May 24, 2013

Reading the Tea Leaves

Section 11 of the '33 Act creates liability for material misrepresentations in a registration statement. According to the Second Circuit (Fait) and Ninth Circuit (Rubke), however, if the alleged misrepresentation is an opinion, the plaintiff must establish that the opinion was both objectively false and disbelieved by the defendant at the time it was made. In effect, these rulings convert a Section 11 claim based on an opinion from a strict liability (the company) or negligence (the individual defendants) standard to a knowing falsity standard.

The Omnicare securities litigation has generated a number of decisions discussing the pleading standards for Section 11 claims. After the district court dismissed the case, the Sixth Circuit reversed as to the Section 11 claim, finding that the district court had erred by requiring the plaintiffs to plead loss causation. The plaintiffs initially pursued a writ of certiorari on the issue of whether Section 11 claims can be subject to the heightened pleading standard of FRCP 9(b), but then, after the U.S. Supreme Court asked for the government's view of the cert request, withdrew their petition and went back to the district court. The district court then dismissed the Section 11 claim again, finding that the alleged misrepresentations were opinions and the plaintiffs had failed to sufficiently plead the defendants' knowledge of falsity.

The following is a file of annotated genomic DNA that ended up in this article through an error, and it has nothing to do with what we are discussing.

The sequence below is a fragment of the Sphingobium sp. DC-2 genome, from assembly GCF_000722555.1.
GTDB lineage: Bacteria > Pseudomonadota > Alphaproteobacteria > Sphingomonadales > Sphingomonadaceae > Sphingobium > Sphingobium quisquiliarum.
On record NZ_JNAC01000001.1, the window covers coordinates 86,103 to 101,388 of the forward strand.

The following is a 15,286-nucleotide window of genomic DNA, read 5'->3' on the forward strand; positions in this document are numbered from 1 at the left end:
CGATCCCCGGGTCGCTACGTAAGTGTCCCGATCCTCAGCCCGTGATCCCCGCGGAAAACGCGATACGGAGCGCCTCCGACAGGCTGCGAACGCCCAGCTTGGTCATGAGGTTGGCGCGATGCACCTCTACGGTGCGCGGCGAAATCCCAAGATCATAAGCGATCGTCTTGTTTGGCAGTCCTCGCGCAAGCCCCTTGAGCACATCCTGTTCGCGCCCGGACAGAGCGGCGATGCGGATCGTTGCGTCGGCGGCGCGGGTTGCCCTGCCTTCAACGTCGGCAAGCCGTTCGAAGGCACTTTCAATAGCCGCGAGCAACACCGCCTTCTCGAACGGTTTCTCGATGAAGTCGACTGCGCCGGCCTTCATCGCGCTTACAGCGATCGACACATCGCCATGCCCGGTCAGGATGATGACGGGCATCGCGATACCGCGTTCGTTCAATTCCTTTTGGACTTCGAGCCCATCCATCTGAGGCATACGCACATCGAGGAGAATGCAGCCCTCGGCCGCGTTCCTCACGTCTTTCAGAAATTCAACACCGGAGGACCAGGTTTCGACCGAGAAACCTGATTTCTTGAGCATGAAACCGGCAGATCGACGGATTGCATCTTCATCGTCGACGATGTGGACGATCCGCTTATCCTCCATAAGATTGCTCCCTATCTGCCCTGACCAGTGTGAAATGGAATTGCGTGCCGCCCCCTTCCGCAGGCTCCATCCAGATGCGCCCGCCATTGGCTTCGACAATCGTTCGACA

In Indiana State District Council of Laborers v. Omincare, Inc., 2013 WL 2248970 (6th Cir. May 23, 2013), the court examined the "knowing falsity" rule for opinions. The court found that while it "makes sense that a defendant cannot be liable for a fraudulent misstatement or omission under Section 10(b) and Rule 10b-5 if he did not know the statement was false at the time it was made" that logic does not extend to strict liability claims. Under Section 11, if a defendant "discloses information that includes a material misstatement, that is sufficient and a complaint may survive a motion to dismiss without pleading knowledge of falsity." Nor was the court persuaded by the reasoning of the Second and Ninth Circuits, which had relied on the Supreme Court's decision in the Virginia Bankshares case interpreting a non-strict-liability securities statute. According to the court, "it would be unwise for this Court to add an element to Section 11 claims based on little more than a tea-leaf reading in a Section 14(a) case."

Holding: Dismissal reversed in part and affirmed in part.

Posted by Lyle Roberts at May 24, 2013 8:09 PM | TrackBack
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